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Large, red-lettered signs warn police that they're willing to die to protect their livelihoods. Nearly seven years after tough laws began driving thousands of South Korean prostitutes out of business, the sex workers of the Yeongdeungpo red-light district in Seoul are fighting back, spurred by what they say is an unprecedented campaign of police harassment.
Since April they've staged large, sometimes violent, protests that provide a glimpse of the tensions in this fast-changing country as ambitious urban redevelopment projects encroach on old neighborhoods once known for their nightlife. Rallies by sex workers against police crackdowns crop up occasionally in South Korea, but the protests in Yeongdeungpo — which have drawn hundreds of other prostitutes, pimps and supporters — have been unusual in their size, organization and fury.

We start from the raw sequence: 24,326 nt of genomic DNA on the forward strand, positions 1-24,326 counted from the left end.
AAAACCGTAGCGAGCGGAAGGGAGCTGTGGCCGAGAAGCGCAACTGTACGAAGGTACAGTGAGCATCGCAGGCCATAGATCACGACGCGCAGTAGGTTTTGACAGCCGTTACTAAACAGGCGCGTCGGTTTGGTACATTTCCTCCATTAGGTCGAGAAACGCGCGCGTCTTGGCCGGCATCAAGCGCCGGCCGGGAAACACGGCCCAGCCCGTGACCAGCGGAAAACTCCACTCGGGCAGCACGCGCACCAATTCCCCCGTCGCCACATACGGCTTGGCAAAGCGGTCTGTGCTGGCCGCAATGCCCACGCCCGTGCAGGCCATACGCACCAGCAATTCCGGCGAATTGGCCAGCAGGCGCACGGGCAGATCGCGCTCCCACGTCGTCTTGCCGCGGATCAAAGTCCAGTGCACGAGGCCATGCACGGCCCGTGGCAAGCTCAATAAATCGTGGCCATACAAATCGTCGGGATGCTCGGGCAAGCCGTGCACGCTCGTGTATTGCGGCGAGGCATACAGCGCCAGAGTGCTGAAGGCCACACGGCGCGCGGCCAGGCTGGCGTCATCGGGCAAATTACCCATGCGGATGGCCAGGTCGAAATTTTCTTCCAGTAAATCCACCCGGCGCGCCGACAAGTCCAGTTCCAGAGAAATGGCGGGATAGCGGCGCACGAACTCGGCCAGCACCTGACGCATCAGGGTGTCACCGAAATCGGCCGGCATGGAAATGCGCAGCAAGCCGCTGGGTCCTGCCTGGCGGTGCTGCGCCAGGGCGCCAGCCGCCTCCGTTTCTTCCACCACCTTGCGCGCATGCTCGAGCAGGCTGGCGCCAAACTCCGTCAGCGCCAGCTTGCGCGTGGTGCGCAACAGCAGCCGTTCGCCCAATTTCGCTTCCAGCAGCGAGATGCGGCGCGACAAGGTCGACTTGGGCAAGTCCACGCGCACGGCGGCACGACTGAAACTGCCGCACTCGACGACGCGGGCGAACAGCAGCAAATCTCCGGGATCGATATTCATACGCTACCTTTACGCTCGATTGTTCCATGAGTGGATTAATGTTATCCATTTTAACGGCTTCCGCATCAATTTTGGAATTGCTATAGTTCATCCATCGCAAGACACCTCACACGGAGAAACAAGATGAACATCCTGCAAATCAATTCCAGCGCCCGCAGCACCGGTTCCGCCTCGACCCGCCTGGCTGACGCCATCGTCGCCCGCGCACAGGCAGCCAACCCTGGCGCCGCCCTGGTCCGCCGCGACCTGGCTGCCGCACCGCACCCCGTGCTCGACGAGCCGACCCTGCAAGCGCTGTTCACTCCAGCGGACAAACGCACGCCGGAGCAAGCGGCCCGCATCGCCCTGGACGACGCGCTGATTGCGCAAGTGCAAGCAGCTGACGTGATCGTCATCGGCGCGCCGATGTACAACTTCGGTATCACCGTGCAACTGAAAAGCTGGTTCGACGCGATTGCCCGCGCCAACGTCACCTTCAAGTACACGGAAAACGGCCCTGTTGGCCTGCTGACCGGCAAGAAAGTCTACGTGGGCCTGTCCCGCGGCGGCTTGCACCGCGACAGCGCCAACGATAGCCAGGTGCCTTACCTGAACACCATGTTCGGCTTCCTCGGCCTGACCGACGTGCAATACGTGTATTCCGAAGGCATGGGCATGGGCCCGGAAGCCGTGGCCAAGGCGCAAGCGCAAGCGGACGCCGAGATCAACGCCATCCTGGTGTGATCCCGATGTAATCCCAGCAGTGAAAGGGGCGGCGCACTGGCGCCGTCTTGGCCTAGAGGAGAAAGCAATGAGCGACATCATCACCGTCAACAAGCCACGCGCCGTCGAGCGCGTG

The district's 40 to 50 prostitutes describe their fight in life-and-death terms. At a recent protest, about 20 topless women covered in body and face paint doused themselves in flammable liquid and had to be restrained from setting themselves on fire.
The demonstrations come as new building projects around the country threaten gritty neighborhoods that are home to aging bars, street food stalls and brothels. If the prostitutes in Yeongdeungpo lose their jobs, they could struggle to find work elsewhere. Where can we move? On a recent night, about 20 prostitutes stood in skimpy clothing behind pink neon-lit brothel windows, shouting out invitations to a few men walking along the street.
Many brothels have suspended business because of the crackdown. Signs in those still open show their occupants' defiance: "We will die here," they read, or "I will pour fuel on my body and die gloriously. Prostitution was banned in South Korea in , but police rarely enforced the law.